The two shows that are particularly guilty of this problem this past year have been BURN NOTICE and DEXTER. These are still amongst the top rated shows at their respective networks and were quite influential when they started out. Now both have passed their fifth seasons and have become utterly awful in the same way. Let’s call it Old Show Syndrome.
Old Show Syndrome is often when a show gets complacent and creaky and the writing deteriorates into the creative equivalent of Alzheimer’s, where the writers seem to forget what it was that made the show good and popular to start with. The first thing the rot infects is in how the main characters are written. Case in point: when BURN NOTICE began, its hero Michael Westen was a spy wrongly blacklisted and dumped in Miami with no money, credit or resources to back him up, was the smartest guy in the room, possessing a mixture of sheer intellect, street smarts, animal cunning and a dash of egomania to be able to improvise his way out of any situation because years of training just makes him ultra-competent. His trigger-happy girlfriend Fiona and wise-cracking retired Navy SEAL vet Sam backed him up when ordinary people in trouble come looking for help from a bad-ass superspy. That’s the format of the show that has stayed the same for over five years now. The problem is that the writing has become so slack and lazy that what made the main characters appealing in their first place – their smarts, their wit, their coolness under pressure – has been completely forgotten and they have become idiots who react in stupid ways in order for the plot to happen. Westen has become a complete boob endlessly manipulated by the smirking baddie behind the conspiracy to frame him and get him blacklisted. And Westen just grimaces and sweats and runs around like the baddie’s bitch and Fi and Sam are equally bumbling and clueless as they flail around under the plot’s thumb and wail and emote over clichéd a contrived soap opera love story where characters who trusted each other implicitly for over three years suddenly stop trusting each other just because the plot calls for it. The heroes from the first three seasons would have calmly played along and spotted several angles from which they could plan to fight back. This has to happen in order to end the show’s final season, but there’s no wit or smarts or competence in the characters anymore, the main reasons the show was popular in the first place. It’s like the writer’s room had given the heroes a collective lobotomy and have just copy-pasted old plot ideas from the previous seasons without any real thought.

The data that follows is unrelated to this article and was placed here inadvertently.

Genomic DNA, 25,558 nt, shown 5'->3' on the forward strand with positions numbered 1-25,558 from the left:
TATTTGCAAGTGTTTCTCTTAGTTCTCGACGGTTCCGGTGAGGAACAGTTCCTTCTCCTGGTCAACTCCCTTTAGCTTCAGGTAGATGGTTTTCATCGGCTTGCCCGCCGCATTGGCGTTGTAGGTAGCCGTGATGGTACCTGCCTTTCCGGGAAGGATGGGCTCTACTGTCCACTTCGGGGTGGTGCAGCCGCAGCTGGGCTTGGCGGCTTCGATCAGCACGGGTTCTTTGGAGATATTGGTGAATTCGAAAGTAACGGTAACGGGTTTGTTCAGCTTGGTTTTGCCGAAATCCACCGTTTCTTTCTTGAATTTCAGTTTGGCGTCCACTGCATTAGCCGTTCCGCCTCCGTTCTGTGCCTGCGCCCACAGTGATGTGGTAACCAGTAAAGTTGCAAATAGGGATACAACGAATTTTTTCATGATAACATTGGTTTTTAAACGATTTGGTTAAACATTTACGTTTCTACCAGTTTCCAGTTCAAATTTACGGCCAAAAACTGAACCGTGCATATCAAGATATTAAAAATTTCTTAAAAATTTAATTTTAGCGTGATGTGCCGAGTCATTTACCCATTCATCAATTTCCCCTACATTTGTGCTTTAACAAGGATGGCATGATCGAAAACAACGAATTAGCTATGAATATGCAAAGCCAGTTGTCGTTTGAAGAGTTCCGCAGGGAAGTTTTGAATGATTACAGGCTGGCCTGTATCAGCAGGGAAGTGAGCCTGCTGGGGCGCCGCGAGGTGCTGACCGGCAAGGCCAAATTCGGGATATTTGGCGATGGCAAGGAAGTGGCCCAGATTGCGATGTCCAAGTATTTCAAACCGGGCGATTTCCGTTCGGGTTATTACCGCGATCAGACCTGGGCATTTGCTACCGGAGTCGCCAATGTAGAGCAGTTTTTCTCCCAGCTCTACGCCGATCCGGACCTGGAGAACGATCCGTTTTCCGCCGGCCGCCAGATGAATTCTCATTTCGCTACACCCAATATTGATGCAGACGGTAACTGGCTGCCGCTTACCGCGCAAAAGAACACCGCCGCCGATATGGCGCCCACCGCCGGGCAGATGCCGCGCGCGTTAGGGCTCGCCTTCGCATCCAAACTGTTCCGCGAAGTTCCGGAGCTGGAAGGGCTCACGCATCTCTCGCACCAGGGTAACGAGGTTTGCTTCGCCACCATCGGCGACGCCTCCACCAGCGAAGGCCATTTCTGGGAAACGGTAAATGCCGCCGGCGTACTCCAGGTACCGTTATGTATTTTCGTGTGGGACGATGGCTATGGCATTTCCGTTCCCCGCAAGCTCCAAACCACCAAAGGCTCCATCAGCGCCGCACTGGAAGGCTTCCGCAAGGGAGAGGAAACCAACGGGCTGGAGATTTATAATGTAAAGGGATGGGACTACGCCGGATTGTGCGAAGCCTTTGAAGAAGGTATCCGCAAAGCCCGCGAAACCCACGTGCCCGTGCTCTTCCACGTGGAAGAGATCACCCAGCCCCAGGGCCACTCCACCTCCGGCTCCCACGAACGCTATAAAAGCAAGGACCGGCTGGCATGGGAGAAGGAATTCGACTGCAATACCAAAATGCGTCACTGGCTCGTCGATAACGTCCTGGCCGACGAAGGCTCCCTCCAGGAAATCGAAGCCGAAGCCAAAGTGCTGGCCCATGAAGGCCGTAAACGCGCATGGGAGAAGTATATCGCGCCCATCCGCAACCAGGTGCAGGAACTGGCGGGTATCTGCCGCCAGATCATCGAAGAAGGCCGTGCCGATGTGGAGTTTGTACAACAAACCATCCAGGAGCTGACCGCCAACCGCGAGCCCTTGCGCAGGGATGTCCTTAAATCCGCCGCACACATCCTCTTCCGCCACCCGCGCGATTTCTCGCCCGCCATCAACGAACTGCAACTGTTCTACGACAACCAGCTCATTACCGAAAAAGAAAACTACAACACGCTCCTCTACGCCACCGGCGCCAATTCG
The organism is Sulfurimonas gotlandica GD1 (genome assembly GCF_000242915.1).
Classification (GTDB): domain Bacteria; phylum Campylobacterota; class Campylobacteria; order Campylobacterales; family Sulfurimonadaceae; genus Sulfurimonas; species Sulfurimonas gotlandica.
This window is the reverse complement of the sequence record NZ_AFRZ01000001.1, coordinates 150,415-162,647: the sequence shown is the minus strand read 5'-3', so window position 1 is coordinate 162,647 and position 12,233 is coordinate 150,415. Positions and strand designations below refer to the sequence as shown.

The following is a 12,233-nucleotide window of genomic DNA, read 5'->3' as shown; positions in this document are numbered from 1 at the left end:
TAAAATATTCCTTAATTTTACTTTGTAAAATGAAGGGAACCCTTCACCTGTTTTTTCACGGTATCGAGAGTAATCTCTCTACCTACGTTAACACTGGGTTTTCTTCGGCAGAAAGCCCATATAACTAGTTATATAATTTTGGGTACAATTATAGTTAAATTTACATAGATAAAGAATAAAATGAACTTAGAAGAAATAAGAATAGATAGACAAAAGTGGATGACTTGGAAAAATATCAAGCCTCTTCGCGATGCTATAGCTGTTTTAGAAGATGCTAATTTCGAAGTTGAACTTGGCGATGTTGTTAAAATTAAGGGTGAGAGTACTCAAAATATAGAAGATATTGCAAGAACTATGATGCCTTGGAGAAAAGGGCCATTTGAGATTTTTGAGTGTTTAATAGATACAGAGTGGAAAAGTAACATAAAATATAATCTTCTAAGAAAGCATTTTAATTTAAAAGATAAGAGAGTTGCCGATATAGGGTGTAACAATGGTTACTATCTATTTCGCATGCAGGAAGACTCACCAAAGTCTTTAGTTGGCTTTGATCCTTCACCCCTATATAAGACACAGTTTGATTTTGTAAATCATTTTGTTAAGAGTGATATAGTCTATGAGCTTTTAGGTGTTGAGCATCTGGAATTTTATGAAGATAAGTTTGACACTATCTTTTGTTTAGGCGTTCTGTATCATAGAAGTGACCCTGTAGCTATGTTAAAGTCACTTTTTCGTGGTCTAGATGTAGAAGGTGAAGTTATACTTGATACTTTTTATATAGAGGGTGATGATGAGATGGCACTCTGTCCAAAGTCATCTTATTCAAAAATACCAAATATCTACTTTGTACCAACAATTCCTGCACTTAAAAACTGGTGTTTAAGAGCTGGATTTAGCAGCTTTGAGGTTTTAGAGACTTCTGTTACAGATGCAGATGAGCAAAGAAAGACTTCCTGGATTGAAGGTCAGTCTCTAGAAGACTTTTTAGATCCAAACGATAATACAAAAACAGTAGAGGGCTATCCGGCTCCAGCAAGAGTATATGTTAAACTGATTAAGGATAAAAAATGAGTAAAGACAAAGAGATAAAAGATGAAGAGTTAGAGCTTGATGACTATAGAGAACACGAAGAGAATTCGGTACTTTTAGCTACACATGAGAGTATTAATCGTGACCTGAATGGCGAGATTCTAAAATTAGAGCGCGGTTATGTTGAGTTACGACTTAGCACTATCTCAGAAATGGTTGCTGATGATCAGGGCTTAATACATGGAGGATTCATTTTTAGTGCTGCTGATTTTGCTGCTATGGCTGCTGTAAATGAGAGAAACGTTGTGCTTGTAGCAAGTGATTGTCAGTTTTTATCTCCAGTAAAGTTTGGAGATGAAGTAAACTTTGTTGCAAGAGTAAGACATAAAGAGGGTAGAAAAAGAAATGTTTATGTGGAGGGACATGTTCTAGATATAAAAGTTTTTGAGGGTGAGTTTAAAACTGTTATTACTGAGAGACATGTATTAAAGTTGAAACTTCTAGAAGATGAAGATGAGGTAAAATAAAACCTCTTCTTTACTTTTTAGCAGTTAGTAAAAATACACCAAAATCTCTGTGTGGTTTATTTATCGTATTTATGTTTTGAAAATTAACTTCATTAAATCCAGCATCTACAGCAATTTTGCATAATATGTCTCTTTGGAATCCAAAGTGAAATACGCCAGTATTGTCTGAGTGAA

“Damn! Where did my smarts go?”
BURN NOTICE has been significant in being the unexpected hit that helped put the USA Network at the top and paved the way for its subsequent hit shows, and during the first two years of its run, the other networks were going around looking for their own equivalent of the show. LEVERAGE on TBS seems to be a reaction to it, following a similar format of con men with hearts of gold out to scam evil people and companies for the underdog. Even the recent PERSON OF INTEREST on commercial network CBS fits the format, so it’s a bit depressing to see the source show lose everything about it that made people want to watch it in the first place.
The same can be said for DEXTER, a cable show about a serial killer who kills murderers and evildoers and keeping his secret hidden from his friends in the police and normal society in general. The show ended its sixth season without the ironic dark comedy and air of satire that made the first two seasons so popular. When the show began, the show felt darker and edgier, with its antihero’s detached observations on normal social conventions coupled with a supporting cast that was spiky and wary of each other.